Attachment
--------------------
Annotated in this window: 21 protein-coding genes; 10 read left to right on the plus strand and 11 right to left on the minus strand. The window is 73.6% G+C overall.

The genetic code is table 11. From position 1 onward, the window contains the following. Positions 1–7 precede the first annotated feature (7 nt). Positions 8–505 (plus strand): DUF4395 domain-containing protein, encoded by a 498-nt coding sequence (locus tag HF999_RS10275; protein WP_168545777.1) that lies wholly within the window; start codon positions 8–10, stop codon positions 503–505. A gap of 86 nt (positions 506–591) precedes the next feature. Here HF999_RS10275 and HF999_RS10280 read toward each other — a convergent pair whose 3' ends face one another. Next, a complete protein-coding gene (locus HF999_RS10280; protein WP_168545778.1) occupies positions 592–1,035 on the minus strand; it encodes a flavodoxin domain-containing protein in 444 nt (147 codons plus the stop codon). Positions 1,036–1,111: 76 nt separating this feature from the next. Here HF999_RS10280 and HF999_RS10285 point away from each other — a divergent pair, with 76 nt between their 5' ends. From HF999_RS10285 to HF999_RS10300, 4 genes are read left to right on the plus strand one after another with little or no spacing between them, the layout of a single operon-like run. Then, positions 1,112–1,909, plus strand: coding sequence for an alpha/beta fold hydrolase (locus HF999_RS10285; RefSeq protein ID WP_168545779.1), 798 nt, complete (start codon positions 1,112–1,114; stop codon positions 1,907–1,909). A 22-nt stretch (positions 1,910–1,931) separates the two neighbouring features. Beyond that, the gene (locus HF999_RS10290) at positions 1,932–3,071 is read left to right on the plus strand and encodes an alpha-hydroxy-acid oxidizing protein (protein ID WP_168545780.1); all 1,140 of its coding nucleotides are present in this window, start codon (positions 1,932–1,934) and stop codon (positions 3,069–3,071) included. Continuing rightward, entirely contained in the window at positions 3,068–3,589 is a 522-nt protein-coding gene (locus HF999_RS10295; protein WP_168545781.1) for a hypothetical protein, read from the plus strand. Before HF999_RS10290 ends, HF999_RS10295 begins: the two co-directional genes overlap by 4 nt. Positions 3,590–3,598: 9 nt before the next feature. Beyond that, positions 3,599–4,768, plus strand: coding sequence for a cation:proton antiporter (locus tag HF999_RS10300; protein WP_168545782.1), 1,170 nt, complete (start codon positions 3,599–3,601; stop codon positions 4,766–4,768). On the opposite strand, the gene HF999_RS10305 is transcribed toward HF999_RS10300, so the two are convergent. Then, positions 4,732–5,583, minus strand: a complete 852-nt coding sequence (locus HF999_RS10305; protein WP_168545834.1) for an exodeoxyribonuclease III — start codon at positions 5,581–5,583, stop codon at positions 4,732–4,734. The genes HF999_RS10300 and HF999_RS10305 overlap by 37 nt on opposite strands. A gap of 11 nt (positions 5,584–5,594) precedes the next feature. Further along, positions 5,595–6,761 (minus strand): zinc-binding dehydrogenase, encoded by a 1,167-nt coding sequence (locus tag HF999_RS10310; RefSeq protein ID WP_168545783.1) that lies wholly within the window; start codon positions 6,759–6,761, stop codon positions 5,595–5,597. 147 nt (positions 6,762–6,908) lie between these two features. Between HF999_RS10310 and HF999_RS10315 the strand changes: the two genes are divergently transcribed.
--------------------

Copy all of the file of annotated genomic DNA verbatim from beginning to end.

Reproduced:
Annotated in this window: 21 protein-coding genes; 10 read left to right on the plus strand and 11 right to left on the minus strand. The window is 73.6% G+C overall.

The genetic code is table 11. From position 1 onward, the window contains the following. Positions 1–7 precede the first annotated feature (7 nt). Positions 8–505 (plus strand): DUF4395 domain-containing protein, encoded by a 498-nt coding sequence (locus tag HF999_RS10275; protein WP_168545777.1) that lies wholly within the window; start codon positions 8–10, stop codon positions 503–505. A gap of 86 nt (positions 506–591) precedes the next feature. Here HF999_RS10275 and HF999_RS10280 read toward each other — a convergent pair whose 3' ends face one another. Next, a complete protein-coding gene (locus HF999_RS10280; protein WP_168545778.1) occupies positions 592–1,035 on the minus strand; it encodes a flavodoxin domain-containing protein in 444 nt (147 codons plus the stop codon). Positions 1,036–1,111: 76 nt separating this feature from the next. Here HF999_RS10280 and HF999_RS10285 point away from each other — a divergent pair, with 76 nt between their 5' ends. From HF999_RS10285 to HF999_RS10300, 4 genes are read left to right on the plus strand one after another with little or no spacing between them, the layout of a single operon-like run. Then, positions 1,112–1,909, plus strand: coding sequence for an alpha/beta fold hydrolase (locus HF999_RS10285; RefSeq protein ID WP_168545779.1), 798 nt, complete (start codon positions 1,112–1,114; stop codon positions 1,907–1,909). A 22-nt stretch (positions 1,910–1,931) separates the two neighbouring features. Beyond that, the gene (locus HF999_RS10290) at positions 1,932–3,071 is read left to right on the plus strand and encodes an alpha-hydroxy-acid oxidizing protein (protein ID WP_168545780.1); all 1,140 of its coding nucleotides are present in this window, start codon (positions 1,932–1,934) and stop codon (positions 3,069–3,071) included. Continuing rightward, entirely contained in the window at positions 3,068–3,589 is a 522-nt protein-coding gene (locus HF999_RS10295; protein WP_168545781.1) for a hypothetical protein, read from the plus strand. Before HF999_RS10290 ends, HF999_RS10295 begins: the two co-directional genes overlap by 4 nt. Positions 3,590–3,598: 9 nt before the next feature. Beyond that, positions 3,599–4,768, plus strand: coding sequence for a cation:proton antiporter (locus tag HF999_RS10300; protein WP_168545782.1), 1,170 nt, complete (start codon positions 3,599–3,601; stop codon positions 4,766–4,768). On the opposite strand, the gene HF999_RS10305 is transcribed toward HF999_RS10300, so the two are convergent. Then, positions 4,732–5,583, minus strand: a complete 852-nt coding sequence (locus HF999_RS10305; protein WP_168545834.1) for an exodeoxyribonuclease III — start codon at positions 5,581–5,583, stop codon at positions 4,732–4,734. The genes HF999_RS10300 and HF999_RS10305 overlap by 37 nt on opposite strands. A gap of 11 nt (positions 5,584–5,594) precedes the next feature. Further along, positions 5,595–6,761 (minus strand): zinc-binding dehydrogenase, encoded by a 1,167-nt coding sequence (locus tag HF999_RS10310; RefSeq protein ID WP_168545783.1) that lies wholly within the window; start codon positions 6,759–6,761, stop codon positions 5,595–5,597. 147 nt (positions 6,762–6,908) lie between these two features. Between HF999_RS10310 and HF999_RS10315 the strand changes: the two genes are divergently transcribed.